India's construction industry suffered a contraction of 50.3 per cent in the quarter ended June 30, official data released on Monday showed, as the country's GDP or gross domestic product shrank a record 23.9 per cent, reflecting the damage caused by the coronavirus pandemic. Financial services - which account for the lion's share of the country's services sector - shrank 5.3 per cent, and were among seven out of eight categories that were in the negative territory. However, agriculture, (and forestry and fishing) bucked the trend, with an expansion of 3.4 per cent.
The country's GVA or gross value added at constant price declined 22.8 per cent in the first quarter of current financial year, as against a 3 per cent rise in the January-March period.
Contrary to GDP, which measures changes in consumption - offering a demand-side perspective, GVA gauges trends from a producers' perspective - or supply side.
The readings were alarmingly in contrast to the previous quarter, as the April-June period fully captured the impact of COVID-19 and related restrictions on an already-slowing economy.
In the quarter ended March 31, agriculture had expanded 5.9 per cent and financial services a humble 2.4 per cent, but manufacturing and construction contracted 1.4 per cent and 2.2 per cent respectively.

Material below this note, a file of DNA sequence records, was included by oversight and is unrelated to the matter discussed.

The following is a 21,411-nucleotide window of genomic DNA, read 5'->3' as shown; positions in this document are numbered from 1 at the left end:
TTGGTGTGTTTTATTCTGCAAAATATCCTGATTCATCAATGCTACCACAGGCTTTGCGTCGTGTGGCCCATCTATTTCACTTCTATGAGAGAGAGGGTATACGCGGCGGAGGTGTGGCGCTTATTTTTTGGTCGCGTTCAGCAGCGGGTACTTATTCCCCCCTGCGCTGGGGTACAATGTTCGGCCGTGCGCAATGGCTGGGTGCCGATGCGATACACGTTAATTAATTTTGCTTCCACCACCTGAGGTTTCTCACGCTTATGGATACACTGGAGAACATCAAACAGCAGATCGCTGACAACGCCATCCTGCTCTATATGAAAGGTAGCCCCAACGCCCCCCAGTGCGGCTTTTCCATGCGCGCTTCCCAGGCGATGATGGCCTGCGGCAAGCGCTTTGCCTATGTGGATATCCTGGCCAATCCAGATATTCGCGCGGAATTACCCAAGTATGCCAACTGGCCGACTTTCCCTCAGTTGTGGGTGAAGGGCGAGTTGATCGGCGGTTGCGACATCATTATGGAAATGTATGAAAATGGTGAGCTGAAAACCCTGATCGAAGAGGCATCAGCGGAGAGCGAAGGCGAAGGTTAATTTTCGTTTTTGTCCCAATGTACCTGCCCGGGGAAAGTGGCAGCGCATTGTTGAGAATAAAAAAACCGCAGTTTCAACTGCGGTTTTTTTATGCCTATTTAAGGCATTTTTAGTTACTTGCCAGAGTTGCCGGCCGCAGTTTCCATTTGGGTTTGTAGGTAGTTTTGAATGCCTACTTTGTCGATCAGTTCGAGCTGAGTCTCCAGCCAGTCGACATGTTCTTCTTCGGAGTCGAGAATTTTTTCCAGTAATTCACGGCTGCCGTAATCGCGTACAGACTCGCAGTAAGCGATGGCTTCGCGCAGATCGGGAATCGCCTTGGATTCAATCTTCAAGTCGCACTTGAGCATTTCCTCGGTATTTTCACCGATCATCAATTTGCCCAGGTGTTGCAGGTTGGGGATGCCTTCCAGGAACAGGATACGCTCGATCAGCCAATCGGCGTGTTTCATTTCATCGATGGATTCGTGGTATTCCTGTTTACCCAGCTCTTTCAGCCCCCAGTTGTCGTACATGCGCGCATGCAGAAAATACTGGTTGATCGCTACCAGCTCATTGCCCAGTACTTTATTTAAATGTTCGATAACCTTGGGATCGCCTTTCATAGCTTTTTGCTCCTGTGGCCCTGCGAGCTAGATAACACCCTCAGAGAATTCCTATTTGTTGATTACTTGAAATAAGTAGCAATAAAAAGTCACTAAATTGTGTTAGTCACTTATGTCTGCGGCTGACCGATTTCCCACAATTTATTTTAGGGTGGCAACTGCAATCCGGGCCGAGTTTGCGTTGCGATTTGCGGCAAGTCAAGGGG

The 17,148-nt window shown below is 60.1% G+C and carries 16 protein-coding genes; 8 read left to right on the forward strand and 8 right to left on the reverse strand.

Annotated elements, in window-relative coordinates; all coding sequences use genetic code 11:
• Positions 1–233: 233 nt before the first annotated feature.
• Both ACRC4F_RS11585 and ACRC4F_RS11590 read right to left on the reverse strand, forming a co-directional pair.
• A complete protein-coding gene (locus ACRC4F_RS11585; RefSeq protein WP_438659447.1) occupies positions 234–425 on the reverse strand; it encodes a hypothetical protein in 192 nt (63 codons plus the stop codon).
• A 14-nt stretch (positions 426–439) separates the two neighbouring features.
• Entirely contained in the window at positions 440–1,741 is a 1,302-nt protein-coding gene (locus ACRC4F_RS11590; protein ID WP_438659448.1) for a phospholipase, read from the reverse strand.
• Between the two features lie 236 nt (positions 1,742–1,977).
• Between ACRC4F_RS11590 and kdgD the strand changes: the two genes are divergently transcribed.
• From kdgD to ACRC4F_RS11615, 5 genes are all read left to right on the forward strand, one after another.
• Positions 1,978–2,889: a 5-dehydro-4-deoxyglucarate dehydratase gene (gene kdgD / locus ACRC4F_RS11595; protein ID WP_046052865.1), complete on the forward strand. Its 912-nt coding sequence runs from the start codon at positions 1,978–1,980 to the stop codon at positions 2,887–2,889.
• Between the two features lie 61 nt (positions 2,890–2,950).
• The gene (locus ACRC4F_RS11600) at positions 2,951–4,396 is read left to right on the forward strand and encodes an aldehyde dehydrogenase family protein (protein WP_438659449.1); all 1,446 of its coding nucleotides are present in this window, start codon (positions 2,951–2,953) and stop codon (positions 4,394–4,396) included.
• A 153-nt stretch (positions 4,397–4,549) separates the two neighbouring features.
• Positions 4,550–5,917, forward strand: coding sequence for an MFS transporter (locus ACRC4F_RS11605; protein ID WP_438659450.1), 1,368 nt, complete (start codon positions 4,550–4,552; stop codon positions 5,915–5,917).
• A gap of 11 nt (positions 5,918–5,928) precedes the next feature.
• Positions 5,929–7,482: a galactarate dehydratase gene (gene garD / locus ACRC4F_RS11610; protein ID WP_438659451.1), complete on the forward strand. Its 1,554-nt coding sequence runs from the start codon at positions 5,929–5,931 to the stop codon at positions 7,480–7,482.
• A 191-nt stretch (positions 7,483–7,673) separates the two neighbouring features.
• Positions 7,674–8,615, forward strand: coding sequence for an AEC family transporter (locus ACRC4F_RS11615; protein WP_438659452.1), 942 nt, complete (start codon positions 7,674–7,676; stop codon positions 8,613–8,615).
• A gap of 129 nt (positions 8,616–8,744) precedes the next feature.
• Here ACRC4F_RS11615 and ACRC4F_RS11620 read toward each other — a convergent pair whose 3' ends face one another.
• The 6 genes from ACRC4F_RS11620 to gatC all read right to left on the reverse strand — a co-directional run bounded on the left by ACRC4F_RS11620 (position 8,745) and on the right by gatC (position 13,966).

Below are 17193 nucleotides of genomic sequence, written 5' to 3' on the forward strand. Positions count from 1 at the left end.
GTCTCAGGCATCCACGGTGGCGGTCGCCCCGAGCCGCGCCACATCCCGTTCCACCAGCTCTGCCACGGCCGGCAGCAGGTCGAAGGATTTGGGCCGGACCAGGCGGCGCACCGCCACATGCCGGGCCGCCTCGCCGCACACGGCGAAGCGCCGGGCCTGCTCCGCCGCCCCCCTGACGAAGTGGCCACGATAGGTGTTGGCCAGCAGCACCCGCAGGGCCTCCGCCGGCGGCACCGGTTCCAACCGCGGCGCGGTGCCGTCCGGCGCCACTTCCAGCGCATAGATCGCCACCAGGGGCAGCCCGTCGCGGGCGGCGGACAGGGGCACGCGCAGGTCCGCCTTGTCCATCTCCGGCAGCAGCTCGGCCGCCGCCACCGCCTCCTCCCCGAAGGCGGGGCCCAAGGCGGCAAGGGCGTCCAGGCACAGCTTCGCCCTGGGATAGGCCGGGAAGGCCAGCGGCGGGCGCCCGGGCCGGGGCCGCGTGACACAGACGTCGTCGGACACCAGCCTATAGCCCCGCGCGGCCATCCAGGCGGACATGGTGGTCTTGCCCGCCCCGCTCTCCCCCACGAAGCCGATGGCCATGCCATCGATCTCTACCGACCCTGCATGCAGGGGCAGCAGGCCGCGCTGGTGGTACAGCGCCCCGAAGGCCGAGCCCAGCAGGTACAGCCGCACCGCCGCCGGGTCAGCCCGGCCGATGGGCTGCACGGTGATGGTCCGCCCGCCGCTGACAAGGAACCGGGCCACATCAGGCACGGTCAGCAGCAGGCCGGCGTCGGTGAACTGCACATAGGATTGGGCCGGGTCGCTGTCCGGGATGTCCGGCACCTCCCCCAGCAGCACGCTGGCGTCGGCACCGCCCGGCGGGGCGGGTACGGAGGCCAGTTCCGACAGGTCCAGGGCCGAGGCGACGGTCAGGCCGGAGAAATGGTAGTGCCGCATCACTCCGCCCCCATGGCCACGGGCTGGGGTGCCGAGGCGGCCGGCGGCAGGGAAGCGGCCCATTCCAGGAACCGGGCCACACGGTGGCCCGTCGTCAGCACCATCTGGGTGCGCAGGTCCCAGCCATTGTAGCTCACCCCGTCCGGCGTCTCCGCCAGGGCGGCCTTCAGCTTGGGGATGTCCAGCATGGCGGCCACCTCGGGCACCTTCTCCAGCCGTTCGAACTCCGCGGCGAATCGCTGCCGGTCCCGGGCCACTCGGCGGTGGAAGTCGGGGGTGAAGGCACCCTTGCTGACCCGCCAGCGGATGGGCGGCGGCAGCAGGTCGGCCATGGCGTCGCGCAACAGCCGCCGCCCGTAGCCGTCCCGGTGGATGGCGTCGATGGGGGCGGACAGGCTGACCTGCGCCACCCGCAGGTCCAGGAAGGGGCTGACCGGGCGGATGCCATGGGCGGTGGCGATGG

Here's how the latest industry-wise readings fare in comparison to the previous quarter,and three-month period ended June 30, 2019:
|Industry||GVA Growth At Constant Prices (Year-On-Year)|
|April-June 2020||January-March 2020||April-June 2019|
|Agriculture, forestry and fishing||3.4%||5.9%||3%|
|Mining and quarrying||-23.3%||5.2%||4.7%|
|Electricity, gas, water supply and other utility services||-7%||4.5%||8.8%|
|Trade, hotels, transport, communications and services related to broadcasting||-47%||2.6%||3.5%|
|Financial, real estate and professional services||-5.3%||2.4%||6%|
|Public administration, defence and other services||-10.3%||10.1%||7.7%|
|(Source: Ministry of Statistics)|
The government's Chief Economic Advisor, Krishnamurthy Subramanian, said the slump in GDP numbers was largely expected and due to an “exogenous shock that has been felt globally,” and the economy is “experiencing a V-shaped recovery” after easing of the lockdown-related restrictions implemented in late March.
"We should expect better performance in subsequent quarters,” he said.